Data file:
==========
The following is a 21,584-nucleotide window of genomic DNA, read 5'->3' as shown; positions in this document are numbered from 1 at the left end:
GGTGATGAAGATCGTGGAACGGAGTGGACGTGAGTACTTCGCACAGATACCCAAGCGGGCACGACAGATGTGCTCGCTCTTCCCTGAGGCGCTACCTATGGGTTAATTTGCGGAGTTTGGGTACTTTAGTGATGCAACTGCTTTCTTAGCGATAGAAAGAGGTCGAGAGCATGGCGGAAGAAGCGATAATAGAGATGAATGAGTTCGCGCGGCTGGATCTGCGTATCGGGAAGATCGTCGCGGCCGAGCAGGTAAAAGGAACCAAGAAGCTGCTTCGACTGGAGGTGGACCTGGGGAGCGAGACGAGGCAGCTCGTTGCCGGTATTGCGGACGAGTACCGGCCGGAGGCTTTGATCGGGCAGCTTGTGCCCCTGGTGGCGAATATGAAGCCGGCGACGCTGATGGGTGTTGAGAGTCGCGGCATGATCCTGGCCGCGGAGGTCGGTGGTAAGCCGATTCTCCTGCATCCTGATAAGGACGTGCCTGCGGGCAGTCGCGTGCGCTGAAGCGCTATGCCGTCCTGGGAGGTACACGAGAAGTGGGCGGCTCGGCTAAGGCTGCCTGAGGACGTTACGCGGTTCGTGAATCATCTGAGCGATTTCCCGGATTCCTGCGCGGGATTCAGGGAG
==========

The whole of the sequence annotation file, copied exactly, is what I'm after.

The following is a 21,584-nucleotide window of genomic DNA, read 5'->3' as shown; positions in this document are numbered from 1 at the left end:
GGTGATGAAGATCGTGGAACGGAGTGGACGTGAGTACTTCGCACAGATACCCAAGCGGGCACGACAGATGTGCTCGCTCTTCCCTGAGGCGCTACCTATGGGTTAATTTGCGGAGTTTGGGTACTTTAGTGATGCAACTGCTTTCTTAGCGATAGAAAGAGGTCGAGAGCATGGCGGAAGAAGCGATAATAGAGATGAATGAGTTCGCGCGGCTGGATCTGCGTATCGGGAAGATCGTCGCGGCCGAGCAGGTAAAAGGAACCAAGAAGCTGCTTCGACTGGAGGTGGACCTGGGGAGCGAGACGAGGCAGCTCGTTGCCGGTATTGCGGACGAGTACCGGCCGGAGGCTTTGATCGGGCAGCTTGTGCCCCTGGTGGCGAATATGAAGCCGGCGACGCTGATGGGTGTTGAGAGTCGCGGCATGATCCTGGCCGCGGAGGTCGGTGGTAAGCCGATTCTCCTGCATCCTGATAAGGACGTGCCTGCGGGCAGTCGCGTGCGCTGAAGCGCTATGCCGTCCTGGGAGGTACACGAGAAGTGGGCGGCTCGGCTAAGGCTGCCTGAGGACGTTACGCGGTTCGTGAATCATCTGAGCGATTTCCCGGATTCCTGCGCGGGATTCAGGGAG